Genetic studies on rosacea:

Twin studies show that genetics play a role in who gets rosacea. One study showed about a 46% genetic contribution to rosacea.[ref]

Genes interact with environmental factors to trigger rosacea symptoms. For example, Demodex mites are commonly found on the skin and usually don’t cause an immune system response. However, higher levels of the mites upregulate TLR2 and trigger an immune response in some people who tend to have higher levels of inflammatory cytokines.[ref]

A 23andMe study found that several genetic variants related to increased inflammatory response were linked to rosacea risk. Additionally, melanocortin receptor (MC1R) variants also increased the relative risk of rosacea. The MC1R gene encodes a receptor found in skin cells that produce melanin.[ref]

Vitamin D:

There are two types of vitamin D in the body – 25-hydroxyvitamin D3 [25(OH)D3 ] which is the inactive form and 1,25(OH)2D3 or calcitriol which is the active form. Vitamin D acts by binding to the vitamin D receptor (VDR) and activating the transcription of other genes. In the immune system, vitamin D can both increase the immune response, e.g. to a bacteria or pathogen, and it can modulate the immune response, such as in autoimmune diseases.

Serum 25(OH)D3 levels show the inactive form of vitamin D, which can be from supplements or from sun exposure. A study of 60 rosacea patients and 60 age and sex-matched healthy controls showed that high serum 25(OH)D3 levels were associated with a 36% increased risk of rosacea.[ref] However, another study found that having vitamin D above 25ng/dl decreased the risk of rosacea.[ref] Both studies showed that vitamin D receptor variants influence the risk of rosacea.

Genotype report:

This section covers the more common genetic variants that increase susceptibility to rosacea. There are also a handful of rare mutations that are linked to rosacea, but these aren’t included in 23andMe or AncestryDNA data.[ref] I’ve divided this into genetic variants related to inflammation and then genetic variants related to vasculature and skin formation.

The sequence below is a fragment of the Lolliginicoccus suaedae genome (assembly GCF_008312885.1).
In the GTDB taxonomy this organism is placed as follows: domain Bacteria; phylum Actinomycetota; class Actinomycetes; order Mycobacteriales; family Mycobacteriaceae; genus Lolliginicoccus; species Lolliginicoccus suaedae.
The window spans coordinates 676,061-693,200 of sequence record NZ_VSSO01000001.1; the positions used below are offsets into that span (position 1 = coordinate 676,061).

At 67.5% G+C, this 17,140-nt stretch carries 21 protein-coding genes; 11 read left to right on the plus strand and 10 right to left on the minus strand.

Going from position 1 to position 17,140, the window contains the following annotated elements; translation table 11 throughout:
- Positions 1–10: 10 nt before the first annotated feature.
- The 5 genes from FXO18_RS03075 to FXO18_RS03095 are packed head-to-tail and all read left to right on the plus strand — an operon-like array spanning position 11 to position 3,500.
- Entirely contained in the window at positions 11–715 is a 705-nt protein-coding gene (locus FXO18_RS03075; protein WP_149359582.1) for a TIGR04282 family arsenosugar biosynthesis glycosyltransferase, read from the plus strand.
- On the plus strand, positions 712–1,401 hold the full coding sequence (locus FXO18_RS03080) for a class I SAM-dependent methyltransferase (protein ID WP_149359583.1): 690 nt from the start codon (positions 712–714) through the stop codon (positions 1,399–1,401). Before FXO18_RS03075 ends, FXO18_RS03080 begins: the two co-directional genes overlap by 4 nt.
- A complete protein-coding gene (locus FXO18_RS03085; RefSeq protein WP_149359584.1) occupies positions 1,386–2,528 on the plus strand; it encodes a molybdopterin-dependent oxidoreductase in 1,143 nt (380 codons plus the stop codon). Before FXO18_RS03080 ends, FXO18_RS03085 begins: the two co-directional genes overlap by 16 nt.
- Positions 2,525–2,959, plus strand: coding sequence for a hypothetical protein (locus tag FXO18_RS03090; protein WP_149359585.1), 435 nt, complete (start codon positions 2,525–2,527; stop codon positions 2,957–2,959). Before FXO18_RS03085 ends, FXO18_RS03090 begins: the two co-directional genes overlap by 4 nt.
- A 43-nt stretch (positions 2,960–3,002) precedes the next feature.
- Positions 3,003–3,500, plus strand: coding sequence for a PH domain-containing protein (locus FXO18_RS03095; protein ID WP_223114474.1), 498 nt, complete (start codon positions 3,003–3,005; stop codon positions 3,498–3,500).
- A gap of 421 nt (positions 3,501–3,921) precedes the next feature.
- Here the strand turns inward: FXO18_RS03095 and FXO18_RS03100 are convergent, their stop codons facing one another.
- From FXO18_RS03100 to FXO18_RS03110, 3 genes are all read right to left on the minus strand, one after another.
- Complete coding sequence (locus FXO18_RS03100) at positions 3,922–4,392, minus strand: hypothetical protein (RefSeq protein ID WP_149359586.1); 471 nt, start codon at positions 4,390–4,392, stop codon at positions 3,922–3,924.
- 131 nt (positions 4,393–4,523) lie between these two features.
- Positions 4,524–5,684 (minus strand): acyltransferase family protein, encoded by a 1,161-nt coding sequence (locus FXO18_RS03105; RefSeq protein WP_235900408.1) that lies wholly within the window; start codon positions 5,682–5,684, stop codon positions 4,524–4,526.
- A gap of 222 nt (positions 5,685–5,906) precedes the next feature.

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A dermatologist should be able to help you with your rosacea, and this is the first place most people start when looking for treatment options. The only FDA-approved oral treatment is a low dose of doxycycline, an antibiotic, but there are many other prescription topical treatments that a dermatologist can help you with. Topical options include antibiotics, antihistamines, and mite killers. For example, ivermectin is used for rosacea because it kills skin mites and reduces TNF-alpha. Some doctors prescribe beta-blockers to reduce the redness.[ref][ref]

However, with multiple underlying causes of inflammation, many times rosacea patients will end up trying multiple topical options before they figure out what works.

Again, this schematic of the pathways involved in rosacea is a good overview. The prescription medications are listed in red and show the pathways that they impact. Click on it for a larger view.

In addition to medications, laser therapy is also an option for rosacea. It may work especially well for rhinophyma (thick skin, red nose).[ref] Photobiomodulation may also be an option.

There are also natural options for rosacea that are often overlooked! Let’s take a look at the other options and the research that supports them.

Lifestyle and Diet:

Clean, antioxidant-rich diet:
A new study (March 2024) showed that a diet high in antioxidant-rich foods reduced the risk of rosacea by 40-45%, which is a pretty big impact. Participants in the study recorded their diets, and it was found that those who ate more antioxidant-rich foods were much less likely to have rosacea at all, and those who did have rosacea had fewer symptoms.[ref]

Avoiding spicy foods:
The TRPV channels are activated by spicy foods that contain capsaicin or cinnamaldehyde. Spicy foods can cause anyone to flush, and the flushing tends to be worse in people with rosacea. Dermatologists often recommend avoiding spicy foods to reduce flushing.[ref]

Alcohol consumption:
Drinking alcohol at any level is associated with an increased risk of rosacea.[ref] Alcohol at higher levels or in people with ALDH gene variants can cause flushing. Alcohol also affects your ability to metabolize histamine. Check your alcohol metabolism genes here.

Face masks:
Wearing face masks increases moisture and bacteria, leading to skin irritation. A number of studies show that wearing masks increases and worsens rosacea symptoms. In addition, the polypropylene material, fabric dyes, formaldehyde, and plasticizers in masks cause skin irritation.[ref]

Supplements  and topical options for rosacea:

These are not in any particular order. I suggest looking at your genetic variants related to rosacea to see which pathways to target and then reading the references. Talk to your dermatologist if you have any questions.

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Why join Genetic Lifehacks?

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About the Author:
Debbie Moon is the founder of Genetic Lifehacks. Fascinated by the connections between genes, diet, and health, her goal is to help you understand how to apply genetics to your diet and lifestyle decisions. Debbie has a BS in engineering from Colorado School of Mines and an MSc in biological sciences from Clemson University. Debbie combines an engineering mindset with a biological systems approach to help you understand how genetic differences impact your optimal health.